"Simply spectacular... Britain's foremost young fiddler"
Renowned for her unique artistry and compelling insight into music from the Baroque to the present day, Jennifer Pike has established herself as one of today’s most exciting instrumentalists.
She first gained international recognition when, aged 12, she became the youngest-ever winner of the BBC Young Musician of the Year and the youngest major prizewinner in the Menuhin International Violin Competition.
Performing extensively as soloist with major orchestras worldwide, highlights have included concertos with the all the BBC orchestras, London Philharmonic, Brussels Philharmonic, City of Birmingham Symphony, Strasbourg Philharmonic, Oslo Philharmonic, Royal Liverpool Philharmonic, Philharmonia, Royal Scottish National Orchestra, Hallé, Tampere Philharmonic, Malmö Symphony, Royal Stockholm Philharmonic, Auckland Philharmonia, Singapore Symphony and Nagoya Philharmonic orchestras. She has also appeared as a guest director with the BBC Philharmonic and Manchester Camerata.
Eminent conductors with whom she has worked include Jirí Belohlávek, Martyn Brabbins, Sir Mark Elder, James Gaffigan, Richard Hickox, Christopher Hogwood, Juanjo Mena, Andris Nelsons, Sir Roger Norrington, Jukka Pekka Saraste, Leif Segerstam, Tugan Sokhiev and John Storgårds.
As a recitalist and chamber musician, Jennifer Pike has collaborated throughout Europe with artists including Anne-Sophie Mutter, Nikolaj Znaider, Adrian Brendel, Nicolas Altstaedt, Maxim Rysanov, Ben Johnson, Igor Levit, Martin Roscoe, Tom Poster and Mahan Esfahani.
She has recorded for Chandos, Sony and ABC Classics. Her recent recording of the Mendelssohn Violin Concerto with the City of Birmingham Symphony and Edward Gardner for Chandos was acclaimed in the Observer for her “innate musicality and mercurial technique”.
Jennifer Pike plays a 1708 violin by Matteo Goffriller.
This biography is for information only and should not be reproduced.
Polish Music Day: Jennifer Pike and Friends
Wigmore Hall (October 2017)
Most music-lovers would be hard-pressed to name more than a handful of Polish composers, so one of the joys of Polish Music Day, presented by Jennifer Pike and Friends at Wigmore Hall, was the sheer scope of the programme. Around 20 composers were featured, and had stamina permitted we could have heard the same number again without ideas running dry. Still, the range was wide, stretching back nearly 600 years to the keyboard anthology assembled by Jan of Lublin and up to a world premiere by Paulina Załubska – both in the morning concert, where works ancient and modern were anchored by the versatile harpsichordist Mahan Esfahani.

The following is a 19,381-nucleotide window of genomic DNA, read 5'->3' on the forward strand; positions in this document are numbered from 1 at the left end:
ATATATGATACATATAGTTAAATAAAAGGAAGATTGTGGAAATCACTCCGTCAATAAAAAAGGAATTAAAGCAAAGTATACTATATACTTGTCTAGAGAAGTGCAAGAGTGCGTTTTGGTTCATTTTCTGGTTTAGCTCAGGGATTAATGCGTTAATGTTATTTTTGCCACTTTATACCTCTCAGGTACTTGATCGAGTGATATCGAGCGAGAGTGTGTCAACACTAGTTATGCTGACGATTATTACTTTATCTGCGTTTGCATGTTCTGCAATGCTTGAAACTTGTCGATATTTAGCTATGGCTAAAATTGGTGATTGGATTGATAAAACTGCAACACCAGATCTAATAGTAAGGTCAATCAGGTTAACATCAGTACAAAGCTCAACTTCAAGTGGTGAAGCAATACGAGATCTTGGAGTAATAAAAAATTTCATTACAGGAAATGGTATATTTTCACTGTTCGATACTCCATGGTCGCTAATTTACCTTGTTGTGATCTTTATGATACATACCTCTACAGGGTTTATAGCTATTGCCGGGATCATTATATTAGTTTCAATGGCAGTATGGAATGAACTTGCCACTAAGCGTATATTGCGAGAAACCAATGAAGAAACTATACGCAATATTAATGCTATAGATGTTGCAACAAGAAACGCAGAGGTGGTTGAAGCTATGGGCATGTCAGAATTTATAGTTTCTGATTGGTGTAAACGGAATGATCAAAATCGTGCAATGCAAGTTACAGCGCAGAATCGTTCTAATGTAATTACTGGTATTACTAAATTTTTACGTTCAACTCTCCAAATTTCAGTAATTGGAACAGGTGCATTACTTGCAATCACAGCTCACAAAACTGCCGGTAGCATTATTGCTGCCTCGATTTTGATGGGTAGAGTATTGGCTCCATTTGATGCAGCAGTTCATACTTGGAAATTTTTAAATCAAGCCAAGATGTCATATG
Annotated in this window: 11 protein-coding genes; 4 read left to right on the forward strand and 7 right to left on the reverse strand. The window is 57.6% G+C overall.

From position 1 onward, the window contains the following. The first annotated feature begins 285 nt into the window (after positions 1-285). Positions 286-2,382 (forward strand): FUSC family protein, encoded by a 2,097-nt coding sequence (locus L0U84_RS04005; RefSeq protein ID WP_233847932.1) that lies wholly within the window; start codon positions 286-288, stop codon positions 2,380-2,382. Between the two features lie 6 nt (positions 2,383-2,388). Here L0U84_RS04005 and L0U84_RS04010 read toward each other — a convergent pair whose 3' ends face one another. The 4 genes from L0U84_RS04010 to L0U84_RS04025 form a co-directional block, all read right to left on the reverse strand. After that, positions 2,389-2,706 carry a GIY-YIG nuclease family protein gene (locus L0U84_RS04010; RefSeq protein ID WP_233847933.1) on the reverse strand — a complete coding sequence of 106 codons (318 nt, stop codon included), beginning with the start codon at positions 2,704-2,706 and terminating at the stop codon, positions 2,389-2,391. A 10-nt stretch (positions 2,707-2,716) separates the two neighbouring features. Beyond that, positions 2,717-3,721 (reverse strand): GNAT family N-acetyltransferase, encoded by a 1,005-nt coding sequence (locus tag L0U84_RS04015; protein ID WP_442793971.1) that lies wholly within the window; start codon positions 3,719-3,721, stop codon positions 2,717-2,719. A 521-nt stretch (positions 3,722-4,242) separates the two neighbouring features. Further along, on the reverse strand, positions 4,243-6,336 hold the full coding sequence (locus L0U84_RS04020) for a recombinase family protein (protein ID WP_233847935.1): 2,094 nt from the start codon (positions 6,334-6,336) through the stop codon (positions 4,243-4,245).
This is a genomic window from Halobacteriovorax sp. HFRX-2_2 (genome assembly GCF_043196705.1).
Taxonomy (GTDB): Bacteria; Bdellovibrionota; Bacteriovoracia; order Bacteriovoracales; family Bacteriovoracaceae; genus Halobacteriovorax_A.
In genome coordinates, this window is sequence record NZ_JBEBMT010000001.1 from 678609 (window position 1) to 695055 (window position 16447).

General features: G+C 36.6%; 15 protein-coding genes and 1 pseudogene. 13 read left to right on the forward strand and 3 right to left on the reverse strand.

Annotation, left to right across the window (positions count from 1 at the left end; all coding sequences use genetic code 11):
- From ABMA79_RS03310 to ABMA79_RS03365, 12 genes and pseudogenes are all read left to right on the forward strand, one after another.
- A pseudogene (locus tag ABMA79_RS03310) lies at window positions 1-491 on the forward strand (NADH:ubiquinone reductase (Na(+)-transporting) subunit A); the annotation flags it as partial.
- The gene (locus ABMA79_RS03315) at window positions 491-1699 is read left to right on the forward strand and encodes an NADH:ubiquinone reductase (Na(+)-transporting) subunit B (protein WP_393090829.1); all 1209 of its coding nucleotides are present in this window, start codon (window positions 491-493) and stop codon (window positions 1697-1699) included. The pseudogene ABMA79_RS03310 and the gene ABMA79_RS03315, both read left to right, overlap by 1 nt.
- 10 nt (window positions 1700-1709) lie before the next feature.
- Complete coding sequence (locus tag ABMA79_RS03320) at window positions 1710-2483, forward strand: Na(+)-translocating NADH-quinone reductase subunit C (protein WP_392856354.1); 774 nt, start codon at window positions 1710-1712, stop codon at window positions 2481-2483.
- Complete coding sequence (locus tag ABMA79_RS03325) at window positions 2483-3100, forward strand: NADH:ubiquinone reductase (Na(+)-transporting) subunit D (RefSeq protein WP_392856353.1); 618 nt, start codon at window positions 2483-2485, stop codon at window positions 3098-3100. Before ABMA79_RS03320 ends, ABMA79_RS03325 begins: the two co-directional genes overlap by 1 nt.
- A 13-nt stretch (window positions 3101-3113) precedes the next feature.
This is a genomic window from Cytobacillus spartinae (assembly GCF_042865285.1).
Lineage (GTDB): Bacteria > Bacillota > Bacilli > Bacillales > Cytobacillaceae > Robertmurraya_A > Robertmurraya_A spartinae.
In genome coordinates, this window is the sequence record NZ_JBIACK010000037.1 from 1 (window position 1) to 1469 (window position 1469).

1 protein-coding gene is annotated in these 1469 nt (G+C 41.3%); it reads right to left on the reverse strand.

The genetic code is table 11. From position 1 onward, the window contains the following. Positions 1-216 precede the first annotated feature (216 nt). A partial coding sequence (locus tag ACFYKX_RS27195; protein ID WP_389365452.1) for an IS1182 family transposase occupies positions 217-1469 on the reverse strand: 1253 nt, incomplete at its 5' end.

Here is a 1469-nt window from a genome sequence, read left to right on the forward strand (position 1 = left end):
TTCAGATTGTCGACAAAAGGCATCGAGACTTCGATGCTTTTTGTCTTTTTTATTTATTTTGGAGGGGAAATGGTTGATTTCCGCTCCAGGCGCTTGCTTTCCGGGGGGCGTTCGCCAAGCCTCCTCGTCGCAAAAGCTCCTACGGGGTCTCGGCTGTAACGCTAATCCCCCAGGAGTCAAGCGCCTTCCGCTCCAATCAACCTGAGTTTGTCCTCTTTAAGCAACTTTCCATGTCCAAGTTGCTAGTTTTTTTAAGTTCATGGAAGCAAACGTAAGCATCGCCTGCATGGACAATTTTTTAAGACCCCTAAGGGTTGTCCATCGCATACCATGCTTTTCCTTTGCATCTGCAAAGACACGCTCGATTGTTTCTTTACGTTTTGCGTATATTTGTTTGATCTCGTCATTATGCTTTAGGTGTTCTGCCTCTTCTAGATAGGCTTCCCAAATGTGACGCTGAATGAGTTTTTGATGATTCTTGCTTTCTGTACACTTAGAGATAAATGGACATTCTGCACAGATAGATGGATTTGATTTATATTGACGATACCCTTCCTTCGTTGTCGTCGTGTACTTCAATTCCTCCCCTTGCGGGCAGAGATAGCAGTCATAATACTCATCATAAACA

Yet the violin dominated – rightly so, and not only because Pike, herself half-Polish, was in charge. With the exception of Chopin and his single-minded focus on the piano, Polish composers since the time of Karol Lipiński, Poland’s answer to Paganini, have contributed richly to the violin repertoire, and it was rewarding to hear Pike in Szymanowski’s Sonata for Violin and Piano and Karłowicz’s Impromptu, both impassioned early works that showed off her warm, quicksilver tone. With its dizzying harmonics, Wieniawski’s famous Polonaise No. 1 in D is often relegated to encore status, yet here Pike gave the music its full due in a bold, bravura performance. Her two excellent pianists, Petr Limonov and Tom Poster, got the afternoon’s encore: exhilarating four-handed Paderewski from his Tatra Album.
The evening concert was equally wide in its scope and imagination, opening with Maria Szymanowska – no relation of the great 20th-century composer, but a musician idolised by many including Goethe and also the mother-in-law of the Poland’s arch-poet Adam Mickiewicz. Tom Poster’s account of her Polonaise in F minor caught all its noble melancholy. Eugeniusz Knapik’s challenging Partita for violin and piano, composed in 1980 against the backdrop of Solidarity flexing its muscles in Gdańsk, proved a major work, using Baroque form to package fascinating sonorities.
Chopin featured in his often overlooked chamber music guise, and Pike and Poster were joined by the cellist Guy Johnston to play his early Piano Trio in G minor with sweeping high spirits. Chopin’s affinity with Bellini comes through in the slow movement, and the finale has all the excitement of his works for piano and orchestra. Here the encore (appropriately, in a trio arrangement by the violinist’s father Jeremy Pike, a one-time student of Gorecki) was Michał Ogiński’s celebrated Farewell to the Homeland Polonaise.
John Allison, The Telegraph ****
The Lark Ascending
Chamber Orchestra of New York (Naxos)
With so many recordings of The Lark Ascending available, a new one has to offer something special to soar clear of the crowd. Jennifer Pike’s playing – at once forthright and beautifully yearning, with technique to match – puts her contribution into that category.
Malcolm Hayes, BBC Music Magazine ****